Late last month, the central government signed a share purchase agreement with Tata Sons for the sale of Air India for Rs 18,000 crore.

Indian Pilots Guild, one of the pilot unions of Air India, has said that they are hopeful that the outgoing management will ensure the process of settling employees arrears is carried out smoothly, before Tata Son’s takeover. In a letter to Air India, the guild express hope about making a fresh start with the airline’s new owners, at the same time, urged the current dispensation not to “exploit” the employees as it could potentially lead to mass protest and industrial unrest just as the company changes hands.

According to the IPG, the 2006 Wage Agreement allocated a monthly Layover Subsistence Allowance (LSA) for captains and for co-pilots. Over the years, 25 per cent of these amounts were held back and are still due. Moreover, overtime payments arising out of this wage pact are also awaited. In 2012, a wrongful and unilateral 25 per cent pay cut had been implemented on all employees.

Late last month, the central government signed a share purchase agreement with Tata Sons for the sale of Air India for Rs 18,000 crore. Tatas beat the Rs 15,100-crore offer by a consortium led by SpiceJet promoter Ajay Singh and the reserve price of Rs 12,906 crore set by the government for the sale of its 100 per cent stake in the loss-making carrier.

Parked Plain

So naturally, when these arrears are settled there should be no question of any tax burden on the pilots, the guild said in the letter.

The government is committed to settling all outstanding dues with employees pre-hand-over. In this regard, certain points must not be missed whilst implementing the said process, the IPG said in the letter. It also stated that one of the allowances was LSA which was also not paid on time. LSA was an allowance provided to sustain one’s self on international layovers where the cost of living is exponentially higher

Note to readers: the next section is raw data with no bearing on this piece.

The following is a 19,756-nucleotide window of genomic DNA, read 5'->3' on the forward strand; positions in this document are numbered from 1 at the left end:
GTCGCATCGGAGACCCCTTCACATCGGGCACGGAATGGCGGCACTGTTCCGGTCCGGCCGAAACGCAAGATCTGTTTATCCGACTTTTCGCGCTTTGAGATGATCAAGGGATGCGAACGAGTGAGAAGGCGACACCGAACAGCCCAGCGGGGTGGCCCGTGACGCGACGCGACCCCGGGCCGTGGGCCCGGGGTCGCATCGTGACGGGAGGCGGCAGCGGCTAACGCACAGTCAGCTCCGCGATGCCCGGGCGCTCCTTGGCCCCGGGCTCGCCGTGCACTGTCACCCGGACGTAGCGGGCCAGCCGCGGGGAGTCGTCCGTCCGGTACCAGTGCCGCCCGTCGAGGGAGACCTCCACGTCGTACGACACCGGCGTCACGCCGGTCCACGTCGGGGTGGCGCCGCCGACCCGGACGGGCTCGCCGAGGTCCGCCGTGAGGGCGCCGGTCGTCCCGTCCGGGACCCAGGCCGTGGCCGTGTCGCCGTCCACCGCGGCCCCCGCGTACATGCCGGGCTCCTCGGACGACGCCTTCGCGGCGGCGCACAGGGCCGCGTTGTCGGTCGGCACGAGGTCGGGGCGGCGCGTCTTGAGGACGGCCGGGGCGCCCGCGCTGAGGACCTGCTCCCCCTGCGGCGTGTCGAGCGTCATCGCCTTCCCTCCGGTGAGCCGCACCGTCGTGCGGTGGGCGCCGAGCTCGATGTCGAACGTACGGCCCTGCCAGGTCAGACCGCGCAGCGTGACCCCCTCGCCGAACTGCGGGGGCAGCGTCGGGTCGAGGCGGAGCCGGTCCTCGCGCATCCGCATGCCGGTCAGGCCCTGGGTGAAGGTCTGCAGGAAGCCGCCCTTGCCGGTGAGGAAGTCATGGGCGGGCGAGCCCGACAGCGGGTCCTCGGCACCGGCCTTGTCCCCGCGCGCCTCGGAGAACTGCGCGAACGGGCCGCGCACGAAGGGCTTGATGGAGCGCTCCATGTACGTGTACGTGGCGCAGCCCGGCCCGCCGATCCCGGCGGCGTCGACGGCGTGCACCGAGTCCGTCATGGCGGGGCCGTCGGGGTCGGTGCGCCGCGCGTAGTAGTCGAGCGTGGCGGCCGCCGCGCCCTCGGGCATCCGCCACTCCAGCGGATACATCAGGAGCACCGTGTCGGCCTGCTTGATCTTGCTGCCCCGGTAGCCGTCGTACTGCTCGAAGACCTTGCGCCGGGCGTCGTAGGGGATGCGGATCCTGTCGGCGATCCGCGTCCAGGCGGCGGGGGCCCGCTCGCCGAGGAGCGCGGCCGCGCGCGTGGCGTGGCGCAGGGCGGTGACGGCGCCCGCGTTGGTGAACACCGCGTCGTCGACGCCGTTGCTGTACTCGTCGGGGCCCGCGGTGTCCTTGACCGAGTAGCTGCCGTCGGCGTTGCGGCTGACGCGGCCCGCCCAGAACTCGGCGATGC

The reimbursement of these foreign currency expenses that have been incurred for so many years is long overdue, it said. The arrears arising out of the 25 per cent cut on LSA are due to its members. So naturally, when these arrears are settled there should be no question of any tax burden on the pilots, the guild said in the letter.

Further, it said, this is a reimbursement of our expenses at foreign stations which have already been incurred. Under no circumstances should these arrears be considered a form of income. The letter stated that the book of accounts should reflect the same and a suitable method of disbursement be devised to avoid any query from the Indian regulatory authorities, the letter stated.

The Guild further stated that the points raised in the letter should be taken as a reminder of the company’s obligation to settle the already promised dues, the letter said at this critical juncture where the international skies have opened up and the domestic demand is steadily rising due to the festive season. 

Air India

The letter stated that the book of accounts should reflect the same and a suitable method of disbursement be devised to avoid any query from the Indian regulatory authorities, the letter stated.

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